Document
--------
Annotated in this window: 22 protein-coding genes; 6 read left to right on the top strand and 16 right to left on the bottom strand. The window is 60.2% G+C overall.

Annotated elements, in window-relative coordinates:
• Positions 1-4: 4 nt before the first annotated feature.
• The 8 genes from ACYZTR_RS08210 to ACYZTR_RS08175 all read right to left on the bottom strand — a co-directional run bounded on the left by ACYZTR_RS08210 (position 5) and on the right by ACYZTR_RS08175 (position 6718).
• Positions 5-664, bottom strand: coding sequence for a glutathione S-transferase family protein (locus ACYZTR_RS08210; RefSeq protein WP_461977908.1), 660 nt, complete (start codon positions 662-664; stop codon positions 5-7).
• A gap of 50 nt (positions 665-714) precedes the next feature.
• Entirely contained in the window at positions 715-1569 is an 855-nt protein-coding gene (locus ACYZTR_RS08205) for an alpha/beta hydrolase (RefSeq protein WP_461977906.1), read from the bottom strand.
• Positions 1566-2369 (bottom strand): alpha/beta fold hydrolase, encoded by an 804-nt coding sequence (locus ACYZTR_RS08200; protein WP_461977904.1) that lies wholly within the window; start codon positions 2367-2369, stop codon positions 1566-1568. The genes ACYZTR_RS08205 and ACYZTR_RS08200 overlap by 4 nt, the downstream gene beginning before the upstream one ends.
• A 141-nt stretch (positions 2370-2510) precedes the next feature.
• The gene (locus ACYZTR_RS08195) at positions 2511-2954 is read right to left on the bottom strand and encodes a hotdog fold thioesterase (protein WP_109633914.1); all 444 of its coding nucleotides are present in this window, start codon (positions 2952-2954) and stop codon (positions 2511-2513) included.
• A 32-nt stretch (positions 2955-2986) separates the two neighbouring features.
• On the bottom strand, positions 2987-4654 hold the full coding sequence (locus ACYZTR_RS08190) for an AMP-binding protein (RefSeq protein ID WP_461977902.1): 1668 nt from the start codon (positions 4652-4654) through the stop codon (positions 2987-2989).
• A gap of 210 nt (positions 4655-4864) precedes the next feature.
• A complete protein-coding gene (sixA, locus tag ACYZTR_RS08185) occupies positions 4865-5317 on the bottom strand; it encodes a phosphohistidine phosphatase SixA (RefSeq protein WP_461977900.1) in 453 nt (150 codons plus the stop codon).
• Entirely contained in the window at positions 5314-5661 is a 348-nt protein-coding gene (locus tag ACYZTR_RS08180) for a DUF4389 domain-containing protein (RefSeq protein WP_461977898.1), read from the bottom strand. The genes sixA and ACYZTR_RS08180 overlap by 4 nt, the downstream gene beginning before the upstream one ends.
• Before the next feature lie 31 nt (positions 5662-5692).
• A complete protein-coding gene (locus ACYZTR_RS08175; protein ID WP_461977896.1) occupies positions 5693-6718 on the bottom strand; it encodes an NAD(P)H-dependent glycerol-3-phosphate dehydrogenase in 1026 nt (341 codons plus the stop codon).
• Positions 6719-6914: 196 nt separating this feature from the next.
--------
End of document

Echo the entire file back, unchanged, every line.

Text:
Annotated in this window: 22 protein-coding genes; 6 read left to right on the top strand and 16 right to left on the bottom strand. The window is 60.2% G+C overall.

Annotated elements, in window-relative coordinates:
• Positions 1-4: 4 nt before the first annotated feature.
• The 8 genes from ACYZTR_RS08210 to ACYZTR_RS08175 all read right to left on the bottom strand — a co-directional run bounded on the left by ACYZTR_RS08210 (position 5) and on the right by ACYZTR_RS08175 (position 6718).
• Positions 5-664, bottom strand: coding sequence for a glutathione S-transferase family protein (locus ACYZTR_RS08210; RefSeq protein WP_461977908.1), 660 nt, complete (start codon positions 662-664; stop codon positions 5-7).
• A gap of 50 nt (positions 665-714) precedes the next feature.
• Entirely contained in the window at positions 715-1569 is an 855-nt protein-coding gene (locus ACYZTR_RS08205) for an alpha/beta hydrolase (RefSeq protein WP_461977906.1), read from the bottom strand.
• Positions 1566-2369 (bottom strand): alpha/beta fold hydrolase, encoded by an 804-nt coding sequence (locus ACYZTR_RS08200; protein WP_461977904.1) that lies wholly within the window; start codon positions 2367-2369, stop codon positions 1566-1568. The genes ACYZTR_RS08205 and ACYZTR_RS08200 overlap by 4 nt, the downstream gene beginning before the upstream one ends.
• A 141-nt stretch (positions 2370-2510) precedes the next feature.
• The gene (locus ACYZTR_RS08195) at positions 2511-2954 is read right to left on the bottom strand and encodes a hotdog fold thioesterase (protein WP_109633914.1); all 444 of its coding nucleotides are present in this window, start codon (positions 2952-2954) and stop codon (positions 2511-2513) included.
• A 32-nt stretch (positions 2955-2986) separates the two neighbouring features.
• On the bottom strand, positions 2987-4654 hold the full coding sequence (locus ACYZTR_RS08190) for an AMP-binding protein (RefSeq protein ID WP_461977902.1): 1668 nt from the start codon (positions 4652-4654) through the stop codon (positions 2987-2989).
• A gap of 210 nt (positions 4655-4864) precedes the next feature.
• A complete protein-coding gene (sixA, locus tag ACYZTR_RS08185) occupies positions 4865-5317 on the bottom strand; it encodes a phosphohistidine phosphatase SixA (RefSeq protein WP_461977900.1) in 453 nt (150 codons plus the stop codon).
• Entirely contained in the window at positions 5314-5661 is a 348-nt protein-coding gene (locus tag ACYZTR_RS08180) for a DUF4389 domain-containing protein (RefSeq protein WP_461977898.1), read from the bottom strand. The genes sixA and ACYZTR_RS08180 overlap by 4 nt, the downstream gene beginning before the upstream one ends.
• Before the next feature lie 31 nt (positions 5662-5692).
• A complete protein-coding gene (locus ACYZTR_RS08175; protein ID WP_461977896.1) occupies positions 5693-6718 on the bottom strand; it encodes an NAD(P)H-dependent glycerol-3-phosphate dehydrogenase in 1026 nt (341 codons plus the stop codon).
• Positions 6719-6914: 196 nt separating this feature from the next.